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East African Countries Better Prepared, But Desert Locust Threat ‘Not Over’

The UN agency is seeking USD 38 million to continue work in the region. Without this support, 28 aircraft that patrol the skies to spot and spray swarms could be grounded as early as March.
A desert Locust Swarm in Kenya
Action to control unprecedented desert locust infestations in the Horn of Africa last year has protected crops and livelihoods, but funding is needed to sustain operations against new incursions, the Food and Agriculture Organization (FAO) said on Tuesday. 

The UN agency is seeking USD 38 million to continue work in the region.  Without this support, 28 aircraft that patrol the skies to spot and spray swarms could be grounded as early as March. 

Dominique Burgeon, FAO’s Director of Emergencies and Resilience, said the huge desert locust swarms in 2020, some as wide as 60 kilometers, had not been seen in decades, threatening food security in a region where many were already going hungry. Surveillance and response led to 1.6 million hectares of land being treated.  As a result, more than three million tonnes of cereals, valued at approximately USD 940 million, were protected: enough to feed 21 million people for a year. 

“We can say that huge progress has been made, capacities of the countries have been tremendously augmented…but yet the situation is not over”, he told journalists, adding that although countries have made a huge effort, the region is much better prepared.” 

Keith Cressman, FAO’s Senior Locust Forecasting Officer, said Cyclone Gati in December brought heavy rains, creating the conditions for new swarms to form in eastern Ethiopia and central Somalia. Locusts began migrating south to northern Kenya and southern Ethiopia when the waters dried up, as experts had predicted.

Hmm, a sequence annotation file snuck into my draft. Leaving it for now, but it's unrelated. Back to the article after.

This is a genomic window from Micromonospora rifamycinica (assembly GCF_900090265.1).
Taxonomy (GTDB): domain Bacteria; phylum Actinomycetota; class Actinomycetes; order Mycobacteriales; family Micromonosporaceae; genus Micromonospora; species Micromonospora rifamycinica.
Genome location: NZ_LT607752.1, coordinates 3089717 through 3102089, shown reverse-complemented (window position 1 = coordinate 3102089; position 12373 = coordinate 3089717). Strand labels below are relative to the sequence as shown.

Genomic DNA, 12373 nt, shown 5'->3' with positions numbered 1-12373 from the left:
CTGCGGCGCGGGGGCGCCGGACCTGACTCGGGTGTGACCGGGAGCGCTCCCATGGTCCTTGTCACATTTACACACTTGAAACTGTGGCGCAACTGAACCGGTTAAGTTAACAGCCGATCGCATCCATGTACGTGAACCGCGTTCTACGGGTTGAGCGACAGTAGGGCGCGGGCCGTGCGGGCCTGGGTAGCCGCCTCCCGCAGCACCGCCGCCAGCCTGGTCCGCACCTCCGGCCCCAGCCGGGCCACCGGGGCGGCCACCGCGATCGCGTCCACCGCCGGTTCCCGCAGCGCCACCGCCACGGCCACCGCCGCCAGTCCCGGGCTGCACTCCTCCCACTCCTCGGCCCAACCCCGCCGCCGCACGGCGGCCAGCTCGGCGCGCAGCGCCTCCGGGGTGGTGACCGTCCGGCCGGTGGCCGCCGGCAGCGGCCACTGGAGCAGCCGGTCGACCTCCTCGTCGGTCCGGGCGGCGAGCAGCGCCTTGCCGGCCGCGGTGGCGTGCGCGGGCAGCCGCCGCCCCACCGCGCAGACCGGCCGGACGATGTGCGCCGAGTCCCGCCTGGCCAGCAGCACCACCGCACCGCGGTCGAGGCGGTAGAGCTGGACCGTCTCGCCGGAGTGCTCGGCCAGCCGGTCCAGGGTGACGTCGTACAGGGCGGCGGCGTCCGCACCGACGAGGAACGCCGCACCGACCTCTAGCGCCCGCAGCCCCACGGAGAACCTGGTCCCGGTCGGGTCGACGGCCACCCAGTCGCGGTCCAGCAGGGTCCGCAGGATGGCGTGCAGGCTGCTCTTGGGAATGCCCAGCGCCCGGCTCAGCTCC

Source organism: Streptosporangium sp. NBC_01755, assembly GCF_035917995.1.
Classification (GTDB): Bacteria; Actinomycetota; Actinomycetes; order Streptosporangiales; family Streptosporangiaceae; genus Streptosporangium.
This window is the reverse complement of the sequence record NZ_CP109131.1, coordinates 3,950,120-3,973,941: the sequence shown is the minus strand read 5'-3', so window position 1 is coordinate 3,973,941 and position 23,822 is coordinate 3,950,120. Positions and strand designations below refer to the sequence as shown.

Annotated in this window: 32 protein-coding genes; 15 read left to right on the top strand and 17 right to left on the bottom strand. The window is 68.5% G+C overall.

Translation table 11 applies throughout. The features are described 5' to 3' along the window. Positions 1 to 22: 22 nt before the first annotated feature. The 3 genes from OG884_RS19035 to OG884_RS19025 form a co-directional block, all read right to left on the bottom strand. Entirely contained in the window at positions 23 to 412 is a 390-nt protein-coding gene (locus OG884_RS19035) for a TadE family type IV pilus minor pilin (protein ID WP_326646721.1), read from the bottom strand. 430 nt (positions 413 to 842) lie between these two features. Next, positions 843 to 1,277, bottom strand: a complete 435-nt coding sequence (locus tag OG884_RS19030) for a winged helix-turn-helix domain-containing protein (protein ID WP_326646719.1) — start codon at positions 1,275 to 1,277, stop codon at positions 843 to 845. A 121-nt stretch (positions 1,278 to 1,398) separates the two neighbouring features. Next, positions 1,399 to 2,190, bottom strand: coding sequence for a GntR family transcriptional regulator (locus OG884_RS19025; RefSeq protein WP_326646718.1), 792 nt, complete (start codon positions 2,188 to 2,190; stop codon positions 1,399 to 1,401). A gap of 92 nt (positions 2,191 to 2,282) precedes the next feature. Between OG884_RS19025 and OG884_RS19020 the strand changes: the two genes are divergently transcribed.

The agency reports that although neighbouring Kenya is heavily threatened, there were no locusts in Uganda by December 2020 and forecasts a low risk that a few small swarms from adjacent areas of Kenya could reach Karamoja.

“We had forecasted this in October. We had provided early warning to both countries to expect this shortly after mid-December, and that’s indeed what happened”, he said. “And since then, they have been arriving nearly every day.”  The locusts are young now but will mature, and reproduce, in the coming months.

Pius Wakabi Kasajja, the Permanent Secretary in the Ministry of Agriculture, Animal Industry and Fisheries (MAAIF) says that although people underestimated the locusts because of the invisible damage in Uganda, many farmers would have lost out, if the migratory hoppers had not been managed.  

“We deployed surveillance teams in advance after seeing the damage locusts had caused in Kenya. With the support of the Uganda People’s Defense Forces, we successfully assessed the travelling patterns of the swarm and constructed maps of sites where they laid eggs. That greatly helped us to make informed decisions while spraying the locusts, particularly the eggs before they could hatch” He said in the Ministry’s end of year report.   He added that although Uganda was able to successfully overcome the threat of locusts, it is still keeping tabs on the affected areas.

FAO anticipates a new generation will emerge in early April, coinciding with seasonal rains and the planting period in Kenya and southern Ethiopia.   Desert locusts are also breeding further north, on Somalia’s coastline on the Gulf of Aden, with new swarms likely to begin forming in late February.

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